Young people, when asked to justify so many of their actions, often offer: "No reason."
So why could anyone raise their arms and cant calamity merely because of a new Pew Research Center study revealing that on any given day 53 percent of young people (aged 18-29) say they go online for absolutely no identifiable reason whatsoever?
I am unaccountably grateful to the Associated Press for unearthing this educative gem.
The study delved as deeply as one can into the minds of these mindless, rudderless, and very possibly jobless humans.
It showed that the younger you are, the more likely it is that you go online to do, well, something. Something undefined, indefinable and perhaps definitely indefinite.
To be fair, older adults aren't always filled with great purpose, according to the survey. For those 30 to 49 years old, 37 percent said they went online the previous day for "no particular reason, just for fun or to pass the time." For 50- to 64-year-olds, it was 27 percent, but for those 65 and older it was 12 percent. (The survey of 2,260 adults was conducted by telephone from July 25 to August 26.)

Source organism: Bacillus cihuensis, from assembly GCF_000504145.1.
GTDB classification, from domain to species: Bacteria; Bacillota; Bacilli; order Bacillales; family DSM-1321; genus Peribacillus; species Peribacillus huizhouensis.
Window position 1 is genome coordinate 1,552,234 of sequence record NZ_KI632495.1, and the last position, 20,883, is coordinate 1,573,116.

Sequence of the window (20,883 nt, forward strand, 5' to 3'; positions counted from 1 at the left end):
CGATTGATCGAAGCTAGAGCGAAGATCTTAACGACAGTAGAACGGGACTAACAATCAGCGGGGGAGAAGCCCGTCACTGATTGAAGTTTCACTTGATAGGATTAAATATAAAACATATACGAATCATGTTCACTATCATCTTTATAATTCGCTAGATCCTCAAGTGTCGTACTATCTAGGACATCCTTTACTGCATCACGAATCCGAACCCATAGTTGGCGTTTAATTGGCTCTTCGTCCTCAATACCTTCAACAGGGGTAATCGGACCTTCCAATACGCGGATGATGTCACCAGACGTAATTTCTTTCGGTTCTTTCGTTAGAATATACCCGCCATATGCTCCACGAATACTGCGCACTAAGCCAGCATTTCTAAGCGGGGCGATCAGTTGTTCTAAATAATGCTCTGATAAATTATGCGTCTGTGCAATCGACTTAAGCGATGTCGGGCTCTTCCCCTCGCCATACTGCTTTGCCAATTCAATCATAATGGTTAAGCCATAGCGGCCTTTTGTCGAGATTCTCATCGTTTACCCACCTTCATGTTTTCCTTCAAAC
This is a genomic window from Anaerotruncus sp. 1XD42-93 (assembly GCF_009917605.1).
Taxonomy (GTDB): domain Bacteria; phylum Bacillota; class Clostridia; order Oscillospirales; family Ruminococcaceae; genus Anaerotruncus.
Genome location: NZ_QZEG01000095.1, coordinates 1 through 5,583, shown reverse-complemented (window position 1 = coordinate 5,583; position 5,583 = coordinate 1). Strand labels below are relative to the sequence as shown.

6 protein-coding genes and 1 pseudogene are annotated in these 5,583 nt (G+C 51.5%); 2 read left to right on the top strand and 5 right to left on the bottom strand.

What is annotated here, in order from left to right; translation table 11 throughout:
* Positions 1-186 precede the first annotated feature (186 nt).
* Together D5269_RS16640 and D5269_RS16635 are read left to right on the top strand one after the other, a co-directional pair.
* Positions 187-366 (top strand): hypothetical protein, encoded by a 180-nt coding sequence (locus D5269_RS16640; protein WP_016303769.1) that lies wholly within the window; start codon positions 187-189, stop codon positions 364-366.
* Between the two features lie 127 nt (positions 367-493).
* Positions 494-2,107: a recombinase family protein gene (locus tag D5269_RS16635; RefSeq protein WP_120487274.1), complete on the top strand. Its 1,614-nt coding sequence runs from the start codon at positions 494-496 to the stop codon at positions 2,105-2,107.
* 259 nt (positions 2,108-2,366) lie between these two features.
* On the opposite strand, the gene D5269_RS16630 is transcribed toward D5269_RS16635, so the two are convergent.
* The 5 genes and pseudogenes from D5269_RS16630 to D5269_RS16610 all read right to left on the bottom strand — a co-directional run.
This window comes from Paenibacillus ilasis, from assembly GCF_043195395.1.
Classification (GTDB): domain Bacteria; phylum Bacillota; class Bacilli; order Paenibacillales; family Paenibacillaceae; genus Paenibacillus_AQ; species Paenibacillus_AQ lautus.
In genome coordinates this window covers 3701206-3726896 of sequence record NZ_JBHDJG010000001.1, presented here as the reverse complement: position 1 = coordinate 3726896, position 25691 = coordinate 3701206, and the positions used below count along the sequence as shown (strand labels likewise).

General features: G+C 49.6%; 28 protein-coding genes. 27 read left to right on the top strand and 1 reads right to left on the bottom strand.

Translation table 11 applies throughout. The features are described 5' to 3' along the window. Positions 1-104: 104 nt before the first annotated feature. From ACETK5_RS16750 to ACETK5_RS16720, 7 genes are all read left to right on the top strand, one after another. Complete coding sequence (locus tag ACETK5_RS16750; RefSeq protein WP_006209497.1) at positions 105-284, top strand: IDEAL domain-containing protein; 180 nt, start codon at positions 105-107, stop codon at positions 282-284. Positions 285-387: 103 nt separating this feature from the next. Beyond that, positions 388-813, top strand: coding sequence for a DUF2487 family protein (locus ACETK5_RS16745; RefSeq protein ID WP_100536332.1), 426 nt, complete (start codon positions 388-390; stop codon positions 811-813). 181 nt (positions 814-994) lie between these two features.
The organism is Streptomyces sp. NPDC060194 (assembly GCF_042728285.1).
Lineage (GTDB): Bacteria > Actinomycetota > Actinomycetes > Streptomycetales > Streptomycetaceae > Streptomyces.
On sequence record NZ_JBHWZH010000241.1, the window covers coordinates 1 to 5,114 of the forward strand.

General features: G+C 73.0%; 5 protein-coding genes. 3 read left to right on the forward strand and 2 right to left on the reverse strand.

The Web, for so many, seems to have replaced the mall, the bar, and the street corner as the place to go just to hang out and wait for something to happen.
The question is whether something ever does or whether they log on in hope and expectation, only to be forever disappointed.
The only other question is that if they are disappointed, why do they go back again? Could it be that the external world has permanently ceased to give them joy?
Could it be that parents, teachers, government, and lovers have all let them down?
Or could it be that these are the most indolent human beings to have been engendered on this planet since, well, congresspeople?